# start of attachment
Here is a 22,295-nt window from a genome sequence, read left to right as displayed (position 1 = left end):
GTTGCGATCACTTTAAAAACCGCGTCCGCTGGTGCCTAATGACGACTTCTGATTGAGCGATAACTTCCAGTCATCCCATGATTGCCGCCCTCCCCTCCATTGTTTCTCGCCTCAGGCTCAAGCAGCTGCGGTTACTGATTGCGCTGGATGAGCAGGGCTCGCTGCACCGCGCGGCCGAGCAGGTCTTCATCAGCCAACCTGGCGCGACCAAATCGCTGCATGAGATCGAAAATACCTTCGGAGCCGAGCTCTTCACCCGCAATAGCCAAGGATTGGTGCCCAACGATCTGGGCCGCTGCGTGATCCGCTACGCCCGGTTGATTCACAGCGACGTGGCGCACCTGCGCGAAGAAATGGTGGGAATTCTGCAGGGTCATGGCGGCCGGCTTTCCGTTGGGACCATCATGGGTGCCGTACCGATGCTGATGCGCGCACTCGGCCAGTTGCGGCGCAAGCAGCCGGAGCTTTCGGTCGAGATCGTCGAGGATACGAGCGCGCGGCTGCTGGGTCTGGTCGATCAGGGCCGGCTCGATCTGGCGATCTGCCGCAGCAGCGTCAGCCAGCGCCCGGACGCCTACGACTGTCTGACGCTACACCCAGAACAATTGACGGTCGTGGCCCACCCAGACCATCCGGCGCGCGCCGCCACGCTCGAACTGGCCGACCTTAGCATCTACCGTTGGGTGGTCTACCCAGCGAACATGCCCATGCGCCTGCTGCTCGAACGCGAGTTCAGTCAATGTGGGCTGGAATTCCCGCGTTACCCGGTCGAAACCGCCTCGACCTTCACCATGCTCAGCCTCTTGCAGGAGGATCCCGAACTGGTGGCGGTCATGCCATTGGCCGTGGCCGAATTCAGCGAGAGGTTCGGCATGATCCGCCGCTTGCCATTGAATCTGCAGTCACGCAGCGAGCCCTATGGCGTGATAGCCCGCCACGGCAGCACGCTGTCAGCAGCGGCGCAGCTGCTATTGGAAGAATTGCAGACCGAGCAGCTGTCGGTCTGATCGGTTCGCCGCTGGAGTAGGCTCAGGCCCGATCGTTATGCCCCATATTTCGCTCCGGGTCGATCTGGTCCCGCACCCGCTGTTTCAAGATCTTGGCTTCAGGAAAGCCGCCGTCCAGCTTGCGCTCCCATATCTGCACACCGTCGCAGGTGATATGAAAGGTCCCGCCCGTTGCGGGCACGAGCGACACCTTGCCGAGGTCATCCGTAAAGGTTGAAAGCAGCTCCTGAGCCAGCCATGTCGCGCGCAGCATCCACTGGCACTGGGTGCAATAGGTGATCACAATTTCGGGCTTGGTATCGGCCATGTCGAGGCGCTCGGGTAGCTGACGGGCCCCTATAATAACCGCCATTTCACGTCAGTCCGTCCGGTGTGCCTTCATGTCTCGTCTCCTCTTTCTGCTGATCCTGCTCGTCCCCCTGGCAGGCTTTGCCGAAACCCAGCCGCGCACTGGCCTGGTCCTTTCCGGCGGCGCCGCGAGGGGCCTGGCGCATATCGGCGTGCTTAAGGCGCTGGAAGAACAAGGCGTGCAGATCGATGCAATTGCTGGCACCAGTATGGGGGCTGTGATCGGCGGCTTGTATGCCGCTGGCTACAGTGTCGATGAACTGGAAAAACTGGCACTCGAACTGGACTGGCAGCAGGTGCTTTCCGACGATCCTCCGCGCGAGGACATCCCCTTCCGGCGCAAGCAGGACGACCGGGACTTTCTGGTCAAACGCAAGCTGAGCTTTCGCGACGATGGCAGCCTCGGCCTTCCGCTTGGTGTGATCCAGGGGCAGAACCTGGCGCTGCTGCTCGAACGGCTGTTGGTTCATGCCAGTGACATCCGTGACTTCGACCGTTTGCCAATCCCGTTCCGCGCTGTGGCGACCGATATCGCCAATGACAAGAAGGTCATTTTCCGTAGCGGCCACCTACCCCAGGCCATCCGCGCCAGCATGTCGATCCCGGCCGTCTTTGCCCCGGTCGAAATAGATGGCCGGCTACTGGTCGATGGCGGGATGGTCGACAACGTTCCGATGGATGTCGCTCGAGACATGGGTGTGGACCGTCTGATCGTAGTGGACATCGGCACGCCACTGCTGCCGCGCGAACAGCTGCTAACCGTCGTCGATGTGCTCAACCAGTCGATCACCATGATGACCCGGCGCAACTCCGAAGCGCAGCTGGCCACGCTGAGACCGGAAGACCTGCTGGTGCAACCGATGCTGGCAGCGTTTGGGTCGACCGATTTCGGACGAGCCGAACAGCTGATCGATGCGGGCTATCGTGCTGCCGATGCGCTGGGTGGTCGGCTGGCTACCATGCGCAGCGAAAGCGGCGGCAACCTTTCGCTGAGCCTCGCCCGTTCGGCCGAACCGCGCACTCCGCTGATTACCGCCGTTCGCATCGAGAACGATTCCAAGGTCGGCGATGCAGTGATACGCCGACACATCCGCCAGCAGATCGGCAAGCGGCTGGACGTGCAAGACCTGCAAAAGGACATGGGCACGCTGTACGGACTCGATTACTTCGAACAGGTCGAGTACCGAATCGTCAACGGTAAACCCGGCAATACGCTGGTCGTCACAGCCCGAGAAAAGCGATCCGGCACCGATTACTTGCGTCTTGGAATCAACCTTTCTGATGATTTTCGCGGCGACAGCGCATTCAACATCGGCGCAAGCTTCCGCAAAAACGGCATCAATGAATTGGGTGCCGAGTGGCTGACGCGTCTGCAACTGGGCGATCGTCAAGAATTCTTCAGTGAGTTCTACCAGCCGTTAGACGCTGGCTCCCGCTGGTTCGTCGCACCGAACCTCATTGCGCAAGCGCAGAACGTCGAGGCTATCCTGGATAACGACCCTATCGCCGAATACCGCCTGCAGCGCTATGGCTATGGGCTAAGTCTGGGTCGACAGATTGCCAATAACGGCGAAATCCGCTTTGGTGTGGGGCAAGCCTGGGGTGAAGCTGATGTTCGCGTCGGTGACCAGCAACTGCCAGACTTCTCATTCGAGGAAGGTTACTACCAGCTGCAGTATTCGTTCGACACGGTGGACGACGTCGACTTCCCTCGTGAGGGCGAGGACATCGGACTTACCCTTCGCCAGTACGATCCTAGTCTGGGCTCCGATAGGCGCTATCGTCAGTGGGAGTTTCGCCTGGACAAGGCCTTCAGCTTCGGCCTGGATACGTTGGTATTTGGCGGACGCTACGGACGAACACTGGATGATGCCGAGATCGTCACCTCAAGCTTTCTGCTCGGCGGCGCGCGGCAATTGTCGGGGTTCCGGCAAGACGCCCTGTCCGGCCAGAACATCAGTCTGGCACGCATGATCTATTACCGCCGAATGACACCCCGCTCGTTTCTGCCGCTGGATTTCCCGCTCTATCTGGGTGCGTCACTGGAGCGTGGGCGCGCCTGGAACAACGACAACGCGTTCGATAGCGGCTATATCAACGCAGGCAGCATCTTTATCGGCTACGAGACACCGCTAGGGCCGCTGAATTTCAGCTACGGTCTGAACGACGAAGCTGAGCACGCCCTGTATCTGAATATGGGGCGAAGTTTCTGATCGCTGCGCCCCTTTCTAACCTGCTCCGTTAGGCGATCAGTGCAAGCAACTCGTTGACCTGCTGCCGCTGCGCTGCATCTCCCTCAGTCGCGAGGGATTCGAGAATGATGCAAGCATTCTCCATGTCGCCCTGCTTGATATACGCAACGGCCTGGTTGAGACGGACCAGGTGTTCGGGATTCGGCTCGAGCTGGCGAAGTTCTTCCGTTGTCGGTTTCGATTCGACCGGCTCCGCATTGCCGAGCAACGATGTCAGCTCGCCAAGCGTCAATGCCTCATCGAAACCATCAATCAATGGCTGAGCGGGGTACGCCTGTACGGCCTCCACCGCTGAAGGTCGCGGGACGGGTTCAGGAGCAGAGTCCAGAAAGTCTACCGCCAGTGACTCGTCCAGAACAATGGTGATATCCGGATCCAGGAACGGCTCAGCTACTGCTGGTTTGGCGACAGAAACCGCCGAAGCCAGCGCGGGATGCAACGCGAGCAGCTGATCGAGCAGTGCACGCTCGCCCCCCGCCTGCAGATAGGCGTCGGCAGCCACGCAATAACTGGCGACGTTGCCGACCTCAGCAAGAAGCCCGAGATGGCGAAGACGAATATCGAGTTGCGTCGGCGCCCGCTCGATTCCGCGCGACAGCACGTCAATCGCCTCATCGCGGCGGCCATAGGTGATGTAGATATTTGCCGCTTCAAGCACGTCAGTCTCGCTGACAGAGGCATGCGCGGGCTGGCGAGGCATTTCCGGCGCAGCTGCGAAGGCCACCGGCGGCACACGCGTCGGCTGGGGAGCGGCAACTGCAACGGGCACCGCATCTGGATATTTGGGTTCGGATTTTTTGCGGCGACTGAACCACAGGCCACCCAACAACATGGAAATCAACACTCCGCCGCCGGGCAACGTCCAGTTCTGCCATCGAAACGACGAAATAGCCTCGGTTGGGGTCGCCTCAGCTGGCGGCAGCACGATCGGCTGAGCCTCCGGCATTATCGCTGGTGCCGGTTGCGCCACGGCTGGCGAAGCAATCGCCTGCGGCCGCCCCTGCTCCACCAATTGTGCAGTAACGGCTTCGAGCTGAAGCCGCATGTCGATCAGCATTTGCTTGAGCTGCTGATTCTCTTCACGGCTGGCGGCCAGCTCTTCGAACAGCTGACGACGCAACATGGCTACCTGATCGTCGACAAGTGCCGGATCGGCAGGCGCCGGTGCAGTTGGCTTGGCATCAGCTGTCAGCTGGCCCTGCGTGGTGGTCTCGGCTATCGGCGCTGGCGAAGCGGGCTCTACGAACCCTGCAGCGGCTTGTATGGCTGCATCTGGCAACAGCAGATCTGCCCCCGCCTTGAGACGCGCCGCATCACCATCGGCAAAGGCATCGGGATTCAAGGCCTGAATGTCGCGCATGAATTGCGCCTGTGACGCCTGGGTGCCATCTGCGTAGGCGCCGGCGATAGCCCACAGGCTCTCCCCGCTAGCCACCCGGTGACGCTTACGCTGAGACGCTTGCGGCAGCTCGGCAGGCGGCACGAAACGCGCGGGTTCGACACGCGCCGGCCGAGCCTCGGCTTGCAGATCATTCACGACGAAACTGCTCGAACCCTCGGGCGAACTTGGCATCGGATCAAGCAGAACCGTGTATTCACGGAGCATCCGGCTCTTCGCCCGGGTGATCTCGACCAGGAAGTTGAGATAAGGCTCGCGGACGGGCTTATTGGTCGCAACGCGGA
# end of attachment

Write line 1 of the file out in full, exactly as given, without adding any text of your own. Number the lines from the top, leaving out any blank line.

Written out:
Here is a 22,295-nt window from a genome sequence, read left to right as displayed (position 1 = left end):